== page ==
Have your say on parks police for west London

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Have your say on parks police for west London

Monday April 23, 2012

Residents are being asked for their views about plans for a new elite team of west London parks constables.

Hammersmith & Fulham (H&F) Council and the Royal Borough of Kensington and Chelsea (RBKC) have agreed to combine their two parks constabulary teams from April 2013 in a move that is expected to make parks users safer and save taxpayers’ cash.

The combined team will deliver an improved service, including faster response times and more joined up working, while a single management structure will see duplicated middle and senior management roles stripped away.

The plans are expected to improve efficiency, for example by having more resilience during major events, while also making considerable savings.

There are 87 parks and open spaces in the two borough’s (54 in H&F and 33 in RBKC) – including 13 award winning ‘Green Flag’ parks, which are nationally recognised as being some of the best open spaces in the UK. Parks in both boroughs have also been awarded the Mayor of London’s prestigious safer parks award.

From April 2013, the two historic teams will unite to provide a single uniformed enforcement service covering the parks, cemeteries and open spaces in both H&F and RBKC and residents are being asked what issues they want the Parks Police to prioritise.

Traditionally parks constables have performed a large number of duties to reduce crime and antisocial behaviour in parks and open spaces. These include issuing fixed penalty notices for littering and dog fouling, enforcing dispersal zones and the controlled drinking zone and supporting the Met with drug operations. They also perform more routine duties including locking and unlocking parks, dealing with fly-tipping and graffiti in the parks as well as providing security at major annual events, such as the fireworks displays and the boat race.

Cllr Greg Smith, H&F Council cabinet member for Environment, Leisure and Residents Services, says: “By combining the best of the two parks constabulary services into one elite team we will be able to provide a more responsive service at a reduced cost to taxpayers. Our awarding winning parks and open spaces will remain safe places for law-abiding residents to enjoy themselves and we will continue to clamp down on the minority intent on causing trouble or committing a crime.”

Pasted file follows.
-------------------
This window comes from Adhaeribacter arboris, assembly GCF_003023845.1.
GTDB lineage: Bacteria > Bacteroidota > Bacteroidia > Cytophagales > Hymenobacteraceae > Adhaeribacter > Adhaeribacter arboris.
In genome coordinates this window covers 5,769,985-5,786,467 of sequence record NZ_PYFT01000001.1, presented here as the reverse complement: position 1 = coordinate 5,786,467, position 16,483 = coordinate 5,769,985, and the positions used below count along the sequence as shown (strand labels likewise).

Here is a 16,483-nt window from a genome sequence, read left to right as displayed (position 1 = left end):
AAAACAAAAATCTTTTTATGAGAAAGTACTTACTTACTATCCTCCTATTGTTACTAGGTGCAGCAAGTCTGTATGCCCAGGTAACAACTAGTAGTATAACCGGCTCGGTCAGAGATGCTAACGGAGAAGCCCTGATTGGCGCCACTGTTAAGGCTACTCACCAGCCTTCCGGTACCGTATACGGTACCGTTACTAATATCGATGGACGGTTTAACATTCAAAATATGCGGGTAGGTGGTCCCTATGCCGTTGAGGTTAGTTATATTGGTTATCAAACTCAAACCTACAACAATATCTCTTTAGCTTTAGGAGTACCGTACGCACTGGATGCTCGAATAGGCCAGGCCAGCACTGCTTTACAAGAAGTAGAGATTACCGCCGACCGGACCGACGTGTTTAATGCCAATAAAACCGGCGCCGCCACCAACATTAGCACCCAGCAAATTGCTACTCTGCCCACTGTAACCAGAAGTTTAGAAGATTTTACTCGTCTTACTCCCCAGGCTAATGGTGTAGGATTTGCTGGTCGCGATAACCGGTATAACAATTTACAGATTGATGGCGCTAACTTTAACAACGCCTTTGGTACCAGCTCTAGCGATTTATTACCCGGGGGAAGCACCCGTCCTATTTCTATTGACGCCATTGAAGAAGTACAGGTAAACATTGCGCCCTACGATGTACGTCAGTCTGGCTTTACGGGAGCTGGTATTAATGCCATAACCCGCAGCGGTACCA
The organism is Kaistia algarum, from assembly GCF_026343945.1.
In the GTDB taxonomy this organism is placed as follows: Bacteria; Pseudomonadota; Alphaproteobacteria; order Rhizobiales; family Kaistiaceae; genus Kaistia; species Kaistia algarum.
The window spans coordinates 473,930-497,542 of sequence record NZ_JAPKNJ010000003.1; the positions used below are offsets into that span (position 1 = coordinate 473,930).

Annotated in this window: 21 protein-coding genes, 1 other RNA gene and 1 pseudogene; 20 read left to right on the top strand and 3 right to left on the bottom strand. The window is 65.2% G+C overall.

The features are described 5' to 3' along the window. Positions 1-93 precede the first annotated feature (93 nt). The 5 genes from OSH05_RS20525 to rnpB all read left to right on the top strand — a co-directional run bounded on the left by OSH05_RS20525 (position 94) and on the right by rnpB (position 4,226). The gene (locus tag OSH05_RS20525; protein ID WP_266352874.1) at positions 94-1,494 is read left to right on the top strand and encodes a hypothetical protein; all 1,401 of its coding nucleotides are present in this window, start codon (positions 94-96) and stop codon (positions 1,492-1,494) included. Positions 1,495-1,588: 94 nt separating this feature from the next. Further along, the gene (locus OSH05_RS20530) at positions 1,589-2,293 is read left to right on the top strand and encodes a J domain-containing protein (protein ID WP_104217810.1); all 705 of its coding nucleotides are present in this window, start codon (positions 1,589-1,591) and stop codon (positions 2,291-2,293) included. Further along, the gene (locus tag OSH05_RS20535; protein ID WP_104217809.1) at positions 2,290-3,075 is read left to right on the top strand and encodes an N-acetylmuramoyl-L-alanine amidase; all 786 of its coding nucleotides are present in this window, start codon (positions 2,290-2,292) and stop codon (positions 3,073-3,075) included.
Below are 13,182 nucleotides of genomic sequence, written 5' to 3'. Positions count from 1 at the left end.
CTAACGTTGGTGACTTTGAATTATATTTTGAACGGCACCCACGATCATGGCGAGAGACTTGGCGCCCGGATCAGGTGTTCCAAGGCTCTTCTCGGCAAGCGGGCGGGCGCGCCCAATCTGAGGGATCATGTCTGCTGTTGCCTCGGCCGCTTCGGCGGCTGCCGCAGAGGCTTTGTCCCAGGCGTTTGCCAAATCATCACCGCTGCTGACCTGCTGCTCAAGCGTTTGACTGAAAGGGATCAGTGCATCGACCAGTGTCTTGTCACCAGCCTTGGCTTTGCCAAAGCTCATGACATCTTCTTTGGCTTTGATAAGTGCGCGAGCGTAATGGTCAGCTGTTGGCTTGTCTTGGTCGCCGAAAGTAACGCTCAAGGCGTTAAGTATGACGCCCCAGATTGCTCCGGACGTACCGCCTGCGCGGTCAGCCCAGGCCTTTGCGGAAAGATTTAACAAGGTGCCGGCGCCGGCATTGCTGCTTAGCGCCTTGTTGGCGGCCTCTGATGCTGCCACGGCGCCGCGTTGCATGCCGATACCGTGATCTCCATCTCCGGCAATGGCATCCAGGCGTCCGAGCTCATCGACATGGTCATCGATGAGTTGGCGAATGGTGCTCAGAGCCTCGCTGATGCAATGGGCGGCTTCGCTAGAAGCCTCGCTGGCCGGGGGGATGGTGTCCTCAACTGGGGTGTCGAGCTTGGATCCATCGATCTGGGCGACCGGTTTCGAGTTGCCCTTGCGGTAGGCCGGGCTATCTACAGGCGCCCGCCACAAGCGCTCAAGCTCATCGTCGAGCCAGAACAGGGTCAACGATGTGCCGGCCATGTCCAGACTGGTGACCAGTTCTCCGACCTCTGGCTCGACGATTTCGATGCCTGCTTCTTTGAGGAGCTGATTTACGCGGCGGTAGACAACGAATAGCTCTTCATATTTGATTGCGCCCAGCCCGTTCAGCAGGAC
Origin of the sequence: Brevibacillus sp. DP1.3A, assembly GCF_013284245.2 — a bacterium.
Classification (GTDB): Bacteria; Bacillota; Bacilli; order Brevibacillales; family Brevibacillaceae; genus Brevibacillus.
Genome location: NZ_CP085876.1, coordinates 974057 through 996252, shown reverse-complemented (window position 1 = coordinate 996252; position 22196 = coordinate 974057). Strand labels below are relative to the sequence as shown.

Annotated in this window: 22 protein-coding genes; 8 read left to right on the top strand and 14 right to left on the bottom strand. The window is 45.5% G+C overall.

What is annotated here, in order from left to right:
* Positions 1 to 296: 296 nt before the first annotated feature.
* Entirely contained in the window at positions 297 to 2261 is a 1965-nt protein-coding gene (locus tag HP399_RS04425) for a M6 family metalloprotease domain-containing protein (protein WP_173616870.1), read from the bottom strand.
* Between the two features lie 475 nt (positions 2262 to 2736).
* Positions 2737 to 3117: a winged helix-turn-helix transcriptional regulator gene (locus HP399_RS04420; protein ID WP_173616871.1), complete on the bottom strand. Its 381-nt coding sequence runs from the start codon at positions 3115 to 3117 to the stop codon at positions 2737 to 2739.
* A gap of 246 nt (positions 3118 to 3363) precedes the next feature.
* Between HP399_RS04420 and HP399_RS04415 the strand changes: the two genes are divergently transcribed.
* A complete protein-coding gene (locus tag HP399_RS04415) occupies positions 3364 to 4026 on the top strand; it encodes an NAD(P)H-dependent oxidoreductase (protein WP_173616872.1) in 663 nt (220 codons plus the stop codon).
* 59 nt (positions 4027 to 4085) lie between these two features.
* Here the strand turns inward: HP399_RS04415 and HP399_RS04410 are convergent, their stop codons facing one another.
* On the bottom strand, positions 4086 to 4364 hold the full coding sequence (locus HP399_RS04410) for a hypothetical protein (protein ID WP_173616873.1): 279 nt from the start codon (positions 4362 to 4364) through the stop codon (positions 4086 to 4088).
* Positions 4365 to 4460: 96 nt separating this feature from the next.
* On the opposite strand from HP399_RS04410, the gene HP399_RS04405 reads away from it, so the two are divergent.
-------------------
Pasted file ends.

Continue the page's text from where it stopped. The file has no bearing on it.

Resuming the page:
The parks police are empowered to detain offenders for crimes within parks and open spaces and enforce byelaws and dog control orders. The team also provides lost property and truancy patrol services as well as recovering all manner of paraphernalia including hypodermic needles and stolen bikes.

Cllr Nick Paget Brown, the Royal Borough’s Cabinet Member for the Environment said. “The presence of a Parks Police service is vital to ensuring that all residents can enjoy our parks in peace and to reduce incidents of antisocial behaviour. We want to make sure we are directing our resources at the issues that matter most to residents so I hope they will take time to complete this short survey and let us know what issues they want the Parks Police to prioritise.”

RBKC, H&F and Westminster councils launched ‘Tri-borough’ proposals to share some services in October 2010 with the aim of combining back office and management functions to protect front-line services. The number of senior and middle managers is reducing by 50% with taxpayers expected to save £40million by 2014/15.

The consultation on the joint parks constabulary service opens on April 23, 2012 and lasts until May 20, 2012. To have your say visit: www.lbhf.gov.uk/parkspoliceconsultation.